For a list of the ways that technology has failed to improve our lives, please press 1.
Wednesday, February 05, 2014
I never acquired the taste for coffee, but i can drink Mt. Dew in the morning. Mt. Dew is also an acquired taste, especially in the morning. It's not as vile as beer in the morning, though pretty close. I'd get withdrawal headaches on Sunday because i don't drink soda at home, just at work. So, the obvious experiment was to switch to Sprite, which has no caffeine. After two weeks, there were two things that were obvious. First, there was a clear connection. My shoulder pain had backed off considerably. I still had restricted motion. But it wasn't getting worse.
The second observation was unexpected. It turns out that i don't really like Sprite. So, i switched to water, and i ended up consuming about a half-gallon every day. A side effect of this switch was that i lost 37 pounds (17 kg). That's because water has about 700 fewer calories than Sprite or Mt. Dew in the quantities i consume. This lost weight wasn't hard to find. I don't remember, maybe it was under the bed.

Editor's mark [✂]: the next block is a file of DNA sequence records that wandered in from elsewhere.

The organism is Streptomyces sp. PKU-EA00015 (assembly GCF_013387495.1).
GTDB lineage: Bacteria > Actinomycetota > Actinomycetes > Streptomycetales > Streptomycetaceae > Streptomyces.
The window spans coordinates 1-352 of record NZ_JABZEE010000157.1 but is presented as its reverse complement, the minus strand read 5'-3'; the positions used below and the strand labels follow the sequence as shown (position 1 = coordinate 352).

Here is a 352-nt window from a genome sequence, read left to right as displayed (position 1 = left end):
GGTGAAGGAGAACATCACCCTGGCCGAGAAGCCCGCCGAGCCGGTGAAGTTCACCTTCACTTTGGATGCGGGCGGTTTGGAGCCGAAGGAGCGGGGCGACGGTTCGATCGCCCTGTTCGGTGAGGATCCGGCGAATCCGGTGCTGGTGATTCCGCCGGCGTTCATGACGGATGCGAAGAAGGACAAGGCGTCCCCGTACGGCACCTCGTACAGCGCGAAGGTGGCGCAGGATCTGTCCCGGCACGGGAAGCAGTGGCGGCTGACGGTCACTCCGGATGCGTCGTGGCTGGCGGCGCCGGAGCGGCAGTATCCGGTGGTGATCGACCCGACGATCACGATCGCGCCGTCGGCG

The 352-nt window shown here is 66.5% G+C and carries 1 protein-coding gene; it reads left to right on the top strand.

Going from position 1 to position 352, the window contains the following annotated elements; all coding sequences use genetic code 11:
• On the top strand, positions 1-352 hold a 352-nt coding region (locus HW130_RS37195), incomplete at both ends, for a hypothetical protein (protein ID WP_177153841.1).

In any case, this started in February 2001. Just in case i wasn't convinced, in March 2001, i went on a job interview. They offered me a cup of coffee. Again, i don't drink coffee. But on interviews, i seem to lose about 50 IQ points. It's amazing i ever get hired. It was one of those small Styrofoam cups. I drank it. My shoulder hurt like hell for four days. I still reach for things with my left hand, even though now that's the shoulder that hurts. The pain held pretty steady until the month of October. Then the pain ramped down to zero, and my restricted motion became unrestricted. But fast forward to now. This is month nine. Every day, my left shoulder's pain noticeably decreases and the range of motion increases. I fully expect to be totally cured by month’s end. That is, if i don't fall off the wagon. It really hurts to fall off the wagon.